Leading Cases - Employment

Section 13

Discrimination in employment

13  (1) A person must not

  1. refuse to employ or refuse to continue to employ a person, or
  2. discriminate against a person regarding employment or any term or condition of employment

because of the race, colour, ancestry, place of origin, political belief, religion, marital status, family status, physical or mental disability, sex, sexual orientation, gender identity or expression, or age of that person or because that person has been convicted of a criminal or summary conviction offence that is unrelated to the employment or to the intended employment of that person.

(2) An employment agency must not refuse to refer a person for employment for any reason mentioned in subsection (1).

(3) Subsection (1) does not apply

  1. as it relates to age, to a bona fide scheme based on seniority, or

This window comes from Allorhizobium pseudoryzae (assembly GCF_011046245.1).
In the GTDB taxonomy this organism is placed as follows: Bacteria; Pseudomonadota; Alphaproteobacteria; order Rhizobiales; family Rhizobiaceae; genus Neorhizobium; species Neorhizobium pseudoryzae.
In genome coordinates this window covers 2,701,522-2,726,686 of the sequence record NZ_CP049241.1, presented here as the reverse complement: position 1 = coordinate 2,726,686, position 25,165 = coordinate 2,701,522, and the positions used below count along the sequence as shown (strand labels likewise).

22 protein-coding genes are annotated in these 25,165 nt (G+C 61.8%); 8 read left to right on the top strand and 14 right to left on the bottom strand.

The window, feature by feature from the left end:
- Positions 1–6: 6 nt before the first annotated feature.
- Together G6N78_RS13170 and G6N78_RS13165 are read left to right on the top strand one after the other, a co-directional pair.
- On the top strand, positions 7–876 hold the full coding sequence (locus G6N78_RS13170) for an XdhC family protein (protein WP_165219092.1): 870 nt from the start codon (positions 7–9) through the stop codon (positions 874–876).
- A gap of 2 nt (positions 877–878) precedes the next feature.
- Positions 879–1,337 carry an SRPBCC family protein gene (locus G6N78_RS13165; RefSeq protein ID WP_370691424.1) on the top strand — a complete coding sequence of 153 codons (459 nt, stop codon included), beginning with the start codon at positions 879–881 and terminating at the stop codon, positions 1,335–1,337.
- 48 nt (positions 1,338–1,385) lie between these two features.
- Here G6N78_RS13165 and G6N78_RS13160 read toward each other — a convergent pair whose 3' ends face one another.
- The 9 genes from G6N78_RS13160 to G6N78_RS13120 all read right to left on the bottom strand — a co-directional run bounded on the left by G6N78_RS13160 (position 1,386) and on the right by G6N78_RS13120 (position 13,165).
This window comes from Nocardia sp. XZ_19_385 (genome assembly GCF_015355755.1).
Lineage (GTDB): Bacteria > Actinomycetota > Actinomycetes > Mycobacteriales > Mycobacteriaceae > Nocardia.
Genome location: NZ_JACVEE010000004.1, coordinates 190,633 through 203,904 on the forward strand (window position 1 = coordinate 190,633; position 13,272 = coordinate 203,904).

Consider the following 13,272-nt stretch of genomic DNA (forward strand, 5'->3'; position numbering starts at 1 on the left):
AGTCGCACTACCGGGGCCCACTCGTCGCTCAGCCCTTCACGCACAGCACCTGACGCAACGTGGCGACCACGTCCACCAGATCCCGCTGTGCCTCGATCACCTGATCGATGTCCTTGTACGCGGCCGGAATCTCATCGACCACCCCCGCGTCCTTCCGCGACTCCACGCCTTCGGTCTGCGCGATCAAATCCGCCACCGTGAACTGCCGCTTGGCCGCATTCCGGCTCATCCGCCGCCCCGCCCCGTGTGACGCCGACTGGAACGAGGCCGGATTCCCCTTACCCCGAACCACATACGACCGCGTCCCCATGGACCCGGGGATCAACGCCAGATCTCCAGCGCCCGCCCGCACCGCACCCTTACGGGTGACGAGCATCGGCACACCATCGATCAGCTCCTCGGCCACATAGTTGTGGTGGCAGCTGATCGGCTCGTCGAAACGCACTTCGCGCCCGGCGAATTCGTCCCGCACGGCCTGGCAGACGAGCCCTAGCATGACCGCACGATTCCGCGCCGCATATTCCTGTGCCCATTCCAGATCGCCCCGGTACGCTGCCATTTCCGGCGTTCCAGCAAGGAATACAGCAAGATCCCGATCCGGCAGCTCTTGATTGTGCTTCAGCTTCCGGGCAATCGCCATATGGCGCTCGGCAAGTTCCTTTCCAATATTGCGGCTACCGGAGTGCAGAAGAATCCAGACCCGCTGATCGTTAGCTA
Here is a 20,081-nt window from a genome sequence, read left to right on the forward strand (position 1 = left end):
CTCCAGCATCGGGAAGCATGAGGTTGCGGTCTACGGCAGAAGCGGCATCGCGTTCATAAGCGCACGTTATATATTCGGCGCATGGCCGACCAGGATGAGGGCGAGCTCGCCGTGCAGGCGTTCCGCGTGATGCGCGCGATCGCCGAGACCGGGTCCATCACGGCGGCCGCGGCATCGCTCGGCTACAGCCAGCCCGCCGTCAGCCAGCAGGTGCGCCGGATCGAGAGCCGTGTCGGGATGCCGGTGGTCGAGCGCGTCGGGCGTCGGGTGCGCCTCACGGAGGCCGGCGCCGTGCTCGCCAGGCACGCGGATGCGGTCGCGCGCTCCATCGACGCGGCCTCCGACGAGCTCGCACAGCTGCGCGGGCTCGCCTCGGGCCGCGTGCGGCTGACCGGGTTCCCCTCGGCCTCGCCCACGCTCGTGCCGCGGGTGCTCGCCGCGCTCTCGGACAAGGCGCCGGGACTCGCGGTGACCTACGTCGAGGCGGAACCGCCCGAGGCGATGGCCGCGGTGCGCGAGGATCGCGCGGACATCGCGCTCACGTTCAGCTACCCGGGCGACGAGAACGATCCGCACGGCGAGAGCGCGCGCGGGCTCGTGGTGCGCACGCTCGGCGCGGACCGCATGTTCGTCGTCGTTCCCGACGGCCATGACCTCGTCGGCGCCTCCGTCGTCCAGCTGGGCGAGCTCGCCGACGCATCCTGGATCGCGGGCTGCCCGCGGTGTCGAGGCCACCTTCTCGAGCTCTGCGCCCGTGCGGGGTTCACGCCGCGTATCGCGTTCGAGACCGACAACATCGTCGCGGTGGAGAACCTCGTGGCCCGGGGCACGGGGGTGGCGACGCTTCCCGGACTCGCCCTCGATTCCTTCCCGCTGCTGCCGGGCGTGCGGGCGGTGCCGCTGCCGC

2. as it relates to marital status, physical or mental disability, sex or age, to the operation of a bona fide retirement, superannuation or pension plan or to a bona fide group or employee insurance plan, whether or not the plan is the subject of a contract of insurance between an insurer and an employer.

(4) Subsections (1) and (2) do not apply with respect to a refusal, limitation, specification or preference based on a bona fide occupational requirement.

The meaning of “employment”

McCormick v. Fasken Martineau DuMoulin LLP, 2014 SCC 39. A partner in a law firm had to retire at age 65. He said this was age discrimination in employment. The court said that he was not in an employment relationship with the law firm. The court set out the test for deciding who is in an employment relationship: Who is responsible for working conditions and pay? The test looks at how much say the worker has about working conditions and pay. Mr. McCormick was not an employee because the law firm did not control the important decisions affecting his workplace.

Nixon v. Vancouver Rape Relief Society, 2002 BCHRT 1. A volunteer may be an employee. The Tribunal will consider the following: